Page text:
private CustomQueue<Integer> sharedQueue;

    public Consumer(CustomQueue<Integer> sharedQueue){
        this.sharedQueue = sharedQueue;
    }

    @Override
    public void run() {
        while(true){
            int item = consumeItem();   
        }
    }

    private int consumeItem() {
        int item;
        try {
            item = sharedQueue.deQueue();
        } catch (InterruptedException e) {
            item = Integer.MIN_VALUE;
            System.out.println("Exception in consumer."+ e);
        }
        return item;
    }

}

Test Code

public class Test {


    public static void main(String args[]){
        CustomQueue<Integer> sharedQueue = new CustomQueue<>(10);
        Producer p1 = new Producer(sharedQueue);
        Producer p2 = new Producer(sharedQueue);
        Consumer c1 = new Consumer(sharedQueue);
        Consumer c2 = new Consumer(sharedQueue);

        Thread pt1 = new Thread(p1);
        Thread ct1 = new Thread(c1);
        Thread pt2 = new Thread(p2);
        Thread ct2 = new Thread(c2);

        pt1.setName("Producer 1");
        pt2.setName("Producer 2");
        ct1.setName("Consumer 1");
        ct2.setName("Consumer 2");

        ct1.start();
        pt2.start();
        ct2.start();
        pt1.start();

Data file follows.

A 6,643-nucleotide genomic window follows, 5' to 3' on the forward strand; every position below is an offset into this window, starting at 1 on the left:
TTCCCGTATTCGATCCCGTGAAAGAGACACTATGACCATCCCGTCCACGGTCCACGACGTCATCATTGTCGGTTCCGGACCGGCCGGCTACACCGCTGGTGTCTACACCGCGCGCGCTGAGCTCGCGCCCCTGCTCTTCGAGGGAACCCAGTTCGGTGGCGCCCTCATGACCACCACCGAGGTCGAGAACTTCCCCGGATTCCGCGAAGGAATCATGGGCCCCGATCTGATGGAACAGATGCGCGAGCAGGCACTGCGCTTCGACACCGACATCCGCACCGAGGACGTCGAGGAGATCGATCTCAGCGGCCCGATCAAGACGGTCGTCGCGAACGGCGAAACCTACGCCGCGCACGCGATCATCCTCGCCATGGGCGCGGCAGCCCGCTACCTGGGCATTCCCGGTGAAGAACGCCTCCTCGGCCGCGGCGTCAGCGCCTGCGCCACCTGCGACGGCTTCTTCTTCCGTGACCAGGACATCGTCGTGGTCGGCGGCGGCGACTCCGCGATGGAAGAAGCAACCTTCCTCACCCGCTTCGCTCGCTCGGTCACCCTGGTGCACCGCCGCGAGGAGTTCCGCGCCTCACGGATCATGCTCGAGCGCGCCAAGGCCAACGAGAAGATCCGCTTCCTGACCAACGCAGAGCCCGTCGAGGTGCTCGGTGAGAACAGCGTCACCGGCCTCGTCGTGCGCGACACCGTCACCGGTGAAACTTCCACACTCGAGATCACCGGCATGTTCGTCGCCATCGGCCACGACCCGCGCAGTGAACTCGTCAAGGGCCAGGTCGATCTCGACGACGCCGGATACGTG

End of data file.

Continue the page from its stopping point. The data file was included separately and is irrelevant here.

}
}

Output snippet

  • Queue is not empty. Consumer 1 is consuming 5
  • Queue is not empty. Consumer 1 is consuming 6
  • Queue is not empty. Consumer 1 is consuming 7
  • Queue is not empty. Consumer 1 is consuming 8
  • Queue is empty.Consumer 1 is waiting....
  • Queue is empty.Consumer 2 is waiting....
  • Queue is not full. Producer 2 is producing 6
  • Queue is not full. Producer 2 is producing 7
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  • 1
    \$\begingroup\$ Could you include your main() as well? \$\endgroup\$ – 200_success Oct 29 '15 at 3:37
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You implemented your producers and consumers as Runnable -- that's good. You are also, judging from your sample output, using a thread naming mechanism that makes it easier to identify what's going on -- that's very good.

Not bad. Buckle up.

There are a couple immediate problems with your producer logic. First, your producers are generating identical messages in the same sequence. That isn't particularly realistic, and is going to make it harder to really see what messages are going where. Yeah, this is a toy problem, but it should be a toy problem with a purpose. You might solve this, for example, by having one producer emit positive integers, and the other emit negative integers. Or one emits powers of 2, and the other powers of 3.